How Neoral Works

Neoral works by reducing the activity of T-cells, a type of white blood cell that plays an important part in the body’s immune system.

Neoral binds to a protein cyclophilin (immunophilin) found on the surface of white blood cells, especially T-cells. This triggers a chain of reactions that reduces the function of these cells.

In preventing T-cells from working normally, Neoral suppresses a part of the body’s immune system. Although this suppression may make it slightly harder for patients to fight off infections, it also helps to stabilize an overactive immune system.

Side Effects of Neoral

Patients should talk to their doctor if they are concerned about any side effects when taking Neoral.

Neoral can irritate the liver. Regular blood tests are important for doctors to monitor blood counts and make sure that the liver or kidneys are not being harmed. Patients should drink 8-10 glasses of water per day to flush the kidneys.

MINOR side-effects include:

  • Nausea, bloating, abdominal cramps, and diarrhea.
  • Fatigue, weakness, muscle cramps, tremors, and flushing
  • Headaches
  • Tingling in the fingers, toes, tip of the nose, tongue, or lips.
  • Increased hair growth on the arms, back of the hands, above the lip, or on the side of the face
  • Tender, swollen, or bleeding gums
  • Swelling of the ankles – Patients should tell their doctor if they experience this side effect

RARE side-effects include:

  • Kidneys – Neoral may affect kidney function. Kidney function is monitored closely with blood tests while you are taking Neoral. When monitored closely, any change in kidney function is usually reversible by reducing the dose or stopping the Neoral.
  • High Blood Pressure –Neoral may cause an increase in blood pressure. If this should happen, the dose of your Neoral may be adjusted or a medication to control your blood pressure may be prescribed.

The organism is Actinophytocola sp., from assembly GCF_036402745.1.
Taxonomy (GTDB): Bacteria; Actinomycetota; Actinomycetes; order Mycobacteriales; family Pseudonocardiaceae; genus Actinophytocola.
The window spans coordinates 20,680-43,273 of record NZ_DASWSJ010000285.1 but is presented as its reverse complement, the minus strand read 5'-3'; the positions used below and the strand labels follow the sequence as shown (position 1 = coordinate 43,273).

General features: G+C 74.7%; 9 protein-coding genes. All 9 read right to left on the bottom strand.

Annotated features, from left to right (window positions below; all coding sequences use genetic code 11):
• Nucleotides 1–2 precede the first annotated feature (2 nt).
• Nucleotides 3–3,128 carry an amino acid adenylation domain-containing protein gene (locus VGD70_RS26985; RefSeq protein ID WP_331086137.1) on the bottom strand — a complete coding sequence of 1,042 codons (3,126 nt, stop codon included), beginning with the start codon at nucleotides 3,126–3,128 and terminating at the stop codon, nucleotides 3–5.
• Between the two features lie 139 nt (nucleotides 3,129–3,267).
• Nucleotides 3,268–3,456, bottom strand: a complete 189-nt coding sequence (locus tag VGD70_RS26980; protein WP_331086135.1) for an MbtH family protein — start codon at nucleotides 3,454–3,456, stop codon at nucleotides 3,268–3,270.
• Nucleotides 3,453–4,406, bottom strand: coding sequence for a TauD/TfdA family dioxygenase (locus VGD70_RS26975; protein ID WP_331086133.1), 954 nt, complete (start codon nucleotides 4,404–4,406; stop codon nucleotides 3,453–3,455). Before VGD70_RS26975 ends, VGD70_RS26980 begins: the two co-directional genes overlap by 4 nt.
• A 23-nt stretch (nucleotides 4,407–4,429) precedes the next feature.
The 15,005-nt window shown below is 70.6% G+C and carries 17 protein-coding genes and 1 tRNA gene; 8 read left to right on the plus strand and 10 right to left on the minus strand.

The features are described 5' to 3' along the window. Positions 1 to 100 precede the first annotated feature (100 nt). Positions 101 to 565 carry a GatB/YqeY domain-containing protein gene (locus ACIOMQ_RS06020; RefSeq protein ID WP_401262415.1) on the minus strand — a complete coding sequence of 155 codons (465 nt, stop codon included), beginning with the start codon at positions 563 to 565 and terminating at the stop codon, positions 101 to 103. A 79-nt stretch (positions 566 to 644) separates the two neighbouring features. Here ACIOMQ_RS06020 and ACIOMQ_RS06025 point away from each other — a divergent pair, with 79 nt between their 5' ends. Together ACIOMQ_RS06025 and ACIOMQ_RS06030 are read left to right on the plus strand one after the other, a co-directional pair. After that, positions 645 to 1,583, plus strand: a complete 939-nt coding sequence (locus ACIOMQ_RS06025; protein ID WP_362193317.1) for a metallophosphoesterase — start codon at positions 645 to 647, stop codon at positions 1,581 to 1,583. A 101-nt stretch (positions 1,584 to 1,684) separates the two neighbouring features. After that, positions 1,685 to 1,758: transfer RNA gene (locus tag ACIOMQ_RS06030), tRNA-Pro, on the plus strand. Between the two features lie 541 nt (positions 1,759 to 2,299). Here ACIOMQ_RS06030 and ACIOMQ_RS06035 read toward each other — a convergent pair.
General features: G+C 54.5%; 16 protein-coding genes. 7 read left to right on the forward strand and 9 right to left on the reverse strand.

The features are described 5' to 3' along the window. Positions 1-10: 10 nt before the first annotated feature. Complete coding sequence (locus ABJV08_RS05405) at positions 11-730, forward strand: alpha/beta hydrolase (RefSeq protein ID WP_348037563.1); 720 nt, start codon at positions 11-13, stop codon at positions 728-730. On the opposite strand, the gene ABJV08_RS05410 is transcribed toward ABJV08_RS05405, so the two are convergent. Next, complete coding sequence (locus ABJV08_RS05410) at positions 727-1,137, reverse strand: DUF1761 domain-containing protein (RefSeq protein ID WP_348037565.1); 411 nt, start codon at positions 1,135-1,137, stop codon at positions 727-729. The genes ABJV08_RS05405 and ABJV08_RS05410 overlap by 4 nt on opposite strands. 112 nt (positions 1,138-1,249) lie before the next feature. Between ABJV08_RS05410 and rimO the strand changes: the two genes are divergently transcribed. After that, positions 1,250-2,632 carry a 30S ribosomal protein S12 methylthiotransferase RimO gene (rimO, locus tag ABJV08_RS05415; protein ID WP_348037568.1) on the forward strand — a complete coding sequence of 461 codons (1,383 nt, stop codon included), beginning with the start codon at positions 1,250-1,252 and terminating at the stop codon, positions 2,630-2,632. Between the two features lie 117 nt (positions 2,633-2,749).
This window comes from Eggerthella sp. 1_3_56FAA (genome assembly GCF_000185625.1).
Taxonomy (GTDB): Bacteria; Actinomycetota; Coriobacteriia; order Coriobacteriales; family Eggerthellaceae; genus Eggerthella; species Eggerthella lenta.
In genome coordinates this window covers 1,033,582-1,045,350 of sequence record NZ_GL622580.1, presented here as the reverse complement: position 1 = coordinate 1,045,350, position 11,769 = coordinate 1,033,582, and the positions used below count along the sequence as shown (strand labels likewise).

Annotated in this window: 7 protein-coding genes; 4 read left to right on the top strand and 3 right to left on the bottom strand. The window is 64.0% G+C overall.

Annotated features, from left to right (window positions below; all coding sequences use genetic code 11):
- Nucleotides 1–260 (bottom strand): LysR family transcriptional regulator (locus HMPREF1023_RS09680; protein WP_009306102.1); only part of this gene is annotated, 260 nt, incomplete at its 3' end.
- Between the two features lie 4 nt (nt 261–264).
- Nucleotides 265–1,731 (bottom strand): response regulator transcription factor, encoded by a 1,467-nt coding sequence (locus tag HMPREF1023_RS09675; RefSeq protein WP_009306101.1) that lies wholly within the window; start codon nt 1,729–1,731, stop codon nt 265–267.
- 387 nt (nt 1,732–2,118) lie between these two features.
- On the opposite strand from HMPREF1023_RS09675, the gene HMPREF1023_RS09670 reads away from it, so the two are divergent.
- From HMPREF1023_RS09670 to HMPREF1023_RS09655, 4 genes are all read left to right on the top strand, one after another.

• Infection – Any infections or fevers should be taken seriously and reviewed by your doctor.
  • Liver – Neoral may irritate the liver. This does not usually cause symptoms but may be found on blood tests. It is rare and usually reversible when regularly monitored with your monthly blood tests.
  • Malignancy – When used for long periods of time, Neoral may be associated with a small increased risk of lymphoma and skin cancers. These cancers may be reversible when the medication is stopped.

How to minimize the side-effects of Neoral:

  • Regular monitoring is important. Patients should take Neoral as prescribed, get regular blood tests, and attend all appointments with their doctor.
  • Patients should drink 8 to 10 glasses of water per day (1.5 liters) to help kidney function.
  • Patients should report any infections to their doctor.

Who Should NOT Take Neoral

People who should NOT take Neoral include:

  • Patients who have had a previous serious reaction to Neoral
  • Women who are pregnant, planning on becoming pregnant, or are breast feeding
  • Some patients with diseases of the liver or kidney
  • Patients with uncontrolled high blood pressure
  • Patients with active uncontrolled infections
  • Possibly patients with a past history of cancer
  • Patients with other diseases which affect the immune system (e.g. HIV)

Anyone who becomes pregnant while taking Neoral should notify their doctor immediately.

When to Call a Doctor

People taking Neoral should call a doctor if they feel sick and want to stop, or if they are concerned about any side effects.

Other reasons to call a doctor while taking Neoral include:

  • New high blood pressure
  • Fever or possible infection
  • Pregnant or planning pregnancy
  • Severe new headache
  • Upcoming surgery

Neoral Video

Watch Dr. Andy Thompson, a Canadian rheumatologist, introduce Neoral.